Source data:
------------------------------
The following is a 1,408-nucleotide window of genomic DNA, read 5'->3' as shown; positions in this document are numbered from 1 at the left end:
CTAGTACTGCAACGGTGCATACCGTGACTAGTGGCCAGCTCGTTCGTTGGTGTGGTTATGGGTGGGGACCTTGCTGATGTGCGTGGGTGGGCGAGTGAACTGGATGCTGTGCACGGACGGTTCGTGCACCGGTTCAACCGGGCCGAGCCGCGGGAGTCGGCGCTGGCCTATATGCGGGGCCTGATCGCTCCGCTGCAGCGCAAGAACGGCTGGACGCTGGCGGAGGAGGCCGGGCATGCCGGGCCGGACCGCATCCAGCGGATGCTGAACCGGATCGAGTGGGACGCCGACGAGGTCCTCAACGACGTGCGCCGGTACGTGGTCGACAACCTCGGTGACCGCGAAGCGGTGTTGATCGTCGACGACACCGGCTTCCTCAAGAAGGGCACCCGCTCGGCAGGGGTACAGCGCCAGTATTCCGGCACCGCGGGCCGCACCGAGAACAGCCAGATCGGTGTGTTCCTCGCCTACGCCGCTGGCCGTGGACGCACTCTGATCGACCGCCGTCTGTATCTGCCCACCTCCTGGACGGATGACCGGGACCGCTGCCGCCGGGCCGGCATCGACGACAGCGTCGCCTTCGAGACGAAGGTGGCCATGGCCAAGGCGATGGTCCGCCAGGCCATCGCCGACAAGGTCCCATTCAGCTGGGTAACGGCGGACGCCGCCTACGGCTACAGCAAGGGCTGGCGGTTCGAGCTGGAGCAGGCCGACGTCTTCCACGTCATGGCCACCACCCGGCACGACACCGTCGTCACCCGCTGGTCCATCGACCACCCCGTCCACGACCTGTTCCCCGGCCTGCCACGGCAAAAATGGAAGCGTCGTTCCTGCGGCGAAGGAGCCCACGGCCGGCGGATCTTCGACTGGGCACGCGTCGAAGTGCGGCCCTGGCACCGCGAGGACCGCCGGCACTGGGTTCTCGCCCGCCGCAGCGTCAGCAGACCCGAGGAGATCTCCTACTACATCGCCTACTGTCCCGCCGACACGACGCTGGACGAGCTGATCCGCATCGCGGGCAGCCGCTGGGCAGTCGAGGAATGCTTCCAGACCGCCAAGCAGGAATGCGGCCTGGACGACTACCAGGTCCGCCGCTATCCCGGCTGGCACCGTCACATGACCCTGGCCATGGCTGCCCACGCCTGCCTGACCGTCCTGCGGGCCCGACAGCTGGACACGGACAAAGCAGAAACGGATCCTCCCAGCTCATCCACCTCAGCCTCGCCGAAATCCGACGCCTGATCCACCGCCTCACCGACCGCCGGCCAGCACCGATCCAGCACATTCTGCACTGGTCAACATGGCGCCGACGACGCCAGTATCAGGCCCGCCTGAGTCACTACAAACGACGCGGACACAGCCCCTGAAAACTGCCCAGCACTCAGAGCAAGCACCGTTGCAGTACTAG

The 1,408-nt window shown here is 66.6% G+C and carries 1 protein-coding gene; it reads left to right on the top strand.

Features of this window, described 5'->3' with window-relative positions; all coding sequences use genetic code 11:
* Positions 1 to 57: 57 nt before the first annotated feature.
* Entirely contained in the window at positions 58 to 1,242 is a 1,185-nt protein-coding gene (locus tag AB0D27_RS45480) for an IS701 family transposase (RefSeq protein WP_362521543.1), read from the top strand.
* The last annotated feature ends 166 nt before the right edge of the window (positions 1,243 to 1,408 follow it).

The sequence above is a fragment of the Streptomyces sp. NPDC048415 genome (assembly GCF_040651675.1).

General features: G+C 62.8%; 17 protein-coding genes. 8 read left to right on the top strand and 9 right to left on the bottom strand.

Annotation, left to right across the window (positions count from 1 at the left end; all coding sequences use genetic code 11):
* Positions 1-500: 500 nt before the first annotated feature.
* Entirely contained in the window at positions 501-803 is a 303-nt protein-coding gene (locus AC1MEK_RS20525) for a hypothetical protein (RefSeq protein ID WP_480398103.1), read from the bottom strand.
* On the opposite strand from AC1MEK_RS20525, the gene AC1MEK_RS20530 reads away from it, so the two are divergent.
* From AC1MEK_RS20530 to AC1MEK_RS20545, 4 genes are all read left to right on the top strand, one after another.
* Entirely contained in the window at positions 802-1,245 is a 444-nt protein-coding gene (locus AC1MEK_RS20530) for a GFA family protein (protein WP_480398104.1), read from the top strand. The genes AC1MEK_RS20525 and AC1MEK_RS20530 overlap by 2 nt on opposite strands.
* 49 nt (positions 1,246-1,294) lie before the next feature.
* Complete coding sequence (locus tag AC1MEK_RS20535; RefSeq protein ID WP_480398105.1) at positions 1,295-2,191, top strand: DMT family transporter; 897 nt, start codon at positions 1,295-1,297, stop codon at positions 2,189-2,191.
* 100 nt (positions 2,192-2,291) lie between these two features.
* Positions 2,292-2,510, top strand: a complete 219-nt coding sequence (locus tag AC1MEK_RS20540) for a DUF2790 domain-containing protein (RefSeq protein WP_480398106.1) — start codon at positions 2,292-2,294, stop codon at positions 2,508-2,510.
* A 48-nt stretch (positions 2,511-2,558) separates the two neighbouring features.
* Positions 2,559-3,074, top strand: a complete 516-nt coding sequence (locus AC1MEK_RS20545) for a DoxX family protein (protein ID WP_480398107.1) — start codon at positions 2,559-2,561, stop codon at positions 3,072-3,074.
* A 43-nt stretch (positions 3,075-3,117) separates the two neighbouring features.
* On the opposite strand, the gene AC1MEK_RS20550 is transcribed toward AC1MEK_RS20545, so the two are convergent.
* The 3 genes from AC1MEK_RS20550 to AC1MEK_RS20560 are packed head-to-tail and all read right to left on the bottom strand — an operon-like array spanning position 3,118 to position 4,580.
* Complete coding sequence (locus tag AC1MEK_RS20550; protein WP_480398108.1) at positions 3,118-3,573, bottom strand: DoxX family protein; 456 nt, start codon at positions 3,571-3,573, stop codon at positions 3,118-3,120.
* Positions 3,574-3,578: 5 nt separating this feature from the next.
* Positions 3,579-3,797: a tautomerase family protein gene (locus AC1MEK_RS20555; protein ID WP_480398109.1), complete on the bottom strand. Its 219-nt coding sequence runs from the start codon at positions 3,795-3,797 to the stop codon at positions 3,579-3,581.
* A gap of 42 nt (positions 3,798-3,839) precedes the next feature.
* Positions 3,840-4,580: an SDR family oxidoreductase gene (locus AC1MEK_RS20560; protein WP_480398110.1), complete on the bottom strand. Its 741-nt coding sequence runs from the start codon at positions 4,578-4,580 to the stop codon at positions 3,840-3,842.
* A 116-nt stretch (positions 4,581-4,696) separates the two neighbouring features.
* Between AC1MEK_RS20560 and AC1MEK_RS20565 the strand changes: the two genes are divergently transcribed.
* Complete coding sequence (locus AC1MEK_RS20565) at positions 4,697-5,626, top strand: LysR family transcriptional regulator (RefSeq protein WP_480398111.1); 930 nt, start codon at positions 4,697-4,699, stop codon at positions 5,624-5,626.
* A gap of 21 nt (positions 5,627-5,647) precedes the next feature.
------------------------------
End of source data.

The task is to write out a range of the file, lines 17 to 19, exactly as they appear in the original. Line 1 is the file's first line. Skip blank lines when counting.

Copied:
* Complete coding sequence (locus tag AC1MEK_RS20535; RefSeq protein ID WP_480398105.1) at positions 1,295-2,191, top strand: DMT family transporter; 897 nt, start codon at positions 1,295-1,297, stop codon at positions 2,189-2,191.
* 100 nt (positions 2,192-2,291) lie between these two features.
* Positions 2,292-2,510, top strand: a complete 219-nt coding sequence (locus tag AC1MEK_RS20540) for a DUF2790 domain-containing protein (RefSeq protein WP_480398106.1) — start codon at positions 2,292-2,294, stop codon at positions 2,508-2,510.